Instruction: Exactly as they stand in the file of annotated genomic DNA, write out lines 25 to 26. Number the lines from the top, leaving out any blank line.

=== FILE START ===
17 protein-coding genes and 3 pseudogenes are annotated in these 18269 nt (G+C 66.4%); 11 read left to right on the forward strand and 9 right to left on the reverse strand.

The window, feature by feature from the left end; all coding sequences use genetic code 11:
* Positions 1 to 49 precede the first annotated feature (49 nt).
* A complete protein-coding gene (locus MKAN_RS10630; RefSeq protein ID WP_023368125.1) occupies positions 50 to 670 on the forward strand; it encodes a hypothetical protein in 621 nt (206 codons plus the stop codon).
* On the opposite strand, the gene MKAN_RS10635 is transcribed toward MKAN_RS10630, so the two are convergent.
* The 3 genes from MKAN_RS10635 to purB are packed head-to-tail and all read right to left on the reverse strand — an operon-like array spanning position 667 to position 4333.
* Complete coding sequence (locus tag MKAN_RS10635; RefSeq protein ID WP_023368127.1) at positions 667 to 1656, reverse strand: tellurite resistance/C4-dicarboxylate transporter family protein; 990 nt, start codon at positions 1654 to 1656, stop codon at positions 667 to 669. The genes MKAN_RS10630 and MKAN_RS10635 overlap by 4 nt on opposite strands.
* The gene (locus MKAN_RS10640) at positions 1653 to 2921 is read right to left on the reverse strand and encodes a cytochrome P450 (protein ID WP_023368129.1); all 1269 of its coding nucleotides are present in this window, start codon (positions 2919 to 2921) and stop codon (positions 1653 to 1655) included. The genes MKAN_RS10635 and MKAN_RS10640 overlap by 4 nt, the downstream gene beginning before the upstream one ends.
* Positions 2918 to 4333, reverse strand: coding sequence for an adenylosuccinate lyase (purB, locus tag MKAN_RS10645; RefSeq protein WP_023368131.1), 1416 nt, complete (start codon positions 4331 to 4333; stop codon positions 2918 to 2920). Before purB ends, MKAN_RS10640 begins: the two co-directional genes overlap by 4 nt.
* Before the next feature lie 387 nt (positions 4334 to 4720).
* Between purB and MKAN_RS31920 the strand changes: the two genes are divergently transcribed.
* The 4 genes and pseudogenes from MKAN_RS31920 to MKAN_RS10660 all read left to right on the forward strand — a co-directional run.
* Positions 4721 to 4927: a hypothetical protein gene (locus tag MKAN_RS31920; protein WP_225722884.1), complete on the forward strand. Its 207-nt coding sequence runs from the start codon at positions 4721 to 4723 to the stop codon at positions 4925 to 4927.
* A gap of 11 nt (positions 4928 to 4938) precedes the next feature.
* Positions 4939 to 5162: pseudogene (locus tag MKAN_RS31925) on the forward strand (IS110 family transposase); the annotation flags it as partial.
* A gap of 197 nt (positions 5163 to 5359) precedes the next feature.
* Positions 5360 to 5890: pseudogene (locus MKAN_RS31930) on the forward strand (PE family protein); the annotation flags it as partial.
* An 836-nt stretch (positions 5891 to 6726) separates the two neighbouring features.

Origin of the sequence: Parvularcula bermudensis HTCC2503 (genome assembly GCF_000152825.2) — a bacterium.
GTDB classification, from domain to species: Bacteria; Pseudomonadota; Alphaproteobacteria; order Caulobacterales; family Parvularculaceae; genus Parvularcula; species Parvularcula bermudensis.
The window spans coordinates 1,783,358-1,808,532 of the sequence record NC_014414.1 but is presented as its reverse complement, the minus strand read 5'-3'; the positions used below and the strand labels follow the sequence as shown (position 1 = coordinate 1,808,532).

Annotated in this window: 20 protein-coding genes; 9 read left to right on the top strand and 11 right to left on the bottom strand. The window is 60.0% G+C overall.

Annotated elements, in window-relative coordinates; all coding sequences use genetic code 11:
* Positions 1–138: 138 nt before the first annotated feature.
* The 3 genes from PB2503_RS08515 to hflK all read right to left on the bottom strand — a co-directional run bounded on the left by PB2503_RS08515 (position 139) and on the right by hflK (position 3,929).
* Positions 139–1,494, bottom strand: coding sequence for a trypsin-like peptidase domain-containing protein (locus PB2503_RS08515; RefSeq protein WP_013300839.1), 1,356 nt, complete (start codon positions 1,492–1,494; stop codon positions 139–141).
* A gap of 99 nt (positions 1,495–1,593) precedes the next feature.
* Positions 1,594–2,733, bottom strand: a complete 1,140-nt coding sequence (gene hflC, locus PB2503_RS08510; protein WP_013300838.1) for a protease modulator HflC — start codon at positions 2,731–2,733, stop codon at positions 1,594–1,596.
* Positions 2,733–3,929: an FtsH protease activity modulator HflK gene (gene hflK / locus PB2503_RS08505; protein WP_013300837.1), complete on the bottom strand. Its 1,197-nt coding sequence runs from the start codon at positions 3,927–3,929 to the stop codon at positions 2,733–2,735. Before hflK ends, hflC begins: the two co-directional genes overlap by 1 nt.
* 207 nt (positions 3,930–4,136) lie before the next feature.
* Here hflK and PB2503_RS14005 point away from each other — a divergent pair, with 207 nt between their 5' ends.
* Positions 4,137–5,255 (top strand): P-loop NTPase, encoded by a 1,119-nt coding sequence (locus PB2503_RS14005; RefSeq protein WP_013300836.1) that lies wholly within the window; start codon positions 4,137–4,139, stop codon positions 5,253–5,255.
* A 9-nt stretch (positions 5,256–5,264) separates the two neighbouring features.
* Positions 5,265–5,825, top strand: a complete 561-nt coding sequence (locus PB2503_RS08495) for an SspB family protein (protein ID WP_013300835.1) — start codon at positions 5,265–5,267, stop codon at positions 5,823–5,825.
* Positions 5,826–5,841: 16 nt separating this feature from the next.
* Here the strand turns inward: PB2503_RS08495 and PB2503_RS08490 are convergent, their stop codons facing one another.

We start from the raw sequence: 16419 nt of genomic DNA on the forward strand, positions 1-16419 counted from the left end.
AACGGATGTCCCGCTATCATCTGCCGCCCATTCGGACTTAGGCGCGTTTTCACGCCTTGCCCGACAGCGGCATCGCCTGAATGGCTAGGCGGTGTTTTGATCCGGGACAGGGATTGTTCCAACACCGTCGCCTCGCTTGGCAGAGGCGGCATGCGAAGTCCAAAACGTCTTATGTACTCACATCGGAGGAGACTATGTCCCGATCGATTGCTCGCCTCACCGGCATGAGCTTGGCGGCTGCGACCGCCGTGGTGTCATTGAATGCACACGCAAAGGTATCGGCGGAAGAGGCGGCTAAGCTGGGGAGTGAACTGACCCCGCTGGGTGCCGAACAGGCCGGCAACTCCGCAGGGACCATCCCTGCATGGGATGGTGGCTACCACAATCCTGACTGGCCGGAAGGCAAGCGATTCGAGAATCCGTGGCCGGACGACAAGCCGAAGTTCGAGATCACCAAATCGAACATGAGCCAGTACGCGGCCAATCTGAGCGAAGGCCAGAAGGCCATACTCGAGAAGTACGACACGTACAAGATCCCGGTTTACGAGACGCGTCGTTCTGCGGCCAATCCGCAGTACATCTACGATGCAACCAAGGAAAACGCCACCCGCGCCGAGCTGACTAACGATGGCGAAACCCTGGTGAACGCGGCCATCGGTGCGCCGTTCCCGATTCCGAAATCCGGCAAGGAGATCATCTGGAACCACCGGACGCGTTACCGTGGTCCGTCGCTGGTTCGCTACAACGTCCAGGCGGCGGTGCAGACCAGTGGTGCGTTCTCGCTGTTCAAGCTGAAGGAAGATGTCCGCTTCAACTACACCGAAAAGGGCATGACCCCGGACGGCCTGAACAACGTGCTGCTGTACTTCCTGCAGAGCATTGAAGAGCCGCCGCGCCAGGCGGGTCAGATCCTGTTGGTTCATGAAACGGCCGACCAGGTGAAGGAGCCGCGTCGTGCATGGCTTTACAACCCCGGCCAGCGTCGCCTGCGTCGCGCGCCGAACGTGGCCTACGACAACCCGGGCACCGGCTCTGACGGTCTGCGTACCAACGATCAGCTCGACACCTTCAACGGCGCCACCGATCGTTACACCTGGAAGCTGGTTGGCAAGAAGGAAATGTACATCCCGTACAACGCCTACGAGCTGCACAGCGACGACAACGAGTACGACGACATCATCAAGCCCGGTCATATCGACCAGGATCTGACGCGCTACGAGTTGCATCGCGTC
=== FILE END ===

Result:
* The 3 genes from PB2503_RS08515 to hflK all read right to left on the bottom strand — a co-directional run bounded on the left by PB2503_RS08515 (position 139) and on the right by hflK (position 3,929).
* Positions 139–1,494, bottom strand: coding sequence for a trypsin-like peptidase domain-containing protein (locus PB2503_RS08515; RefSeq protein WP_013300839.1), 1,356 nt, complete (start codon positions 1,492–1,494; stop codon positions 139–141).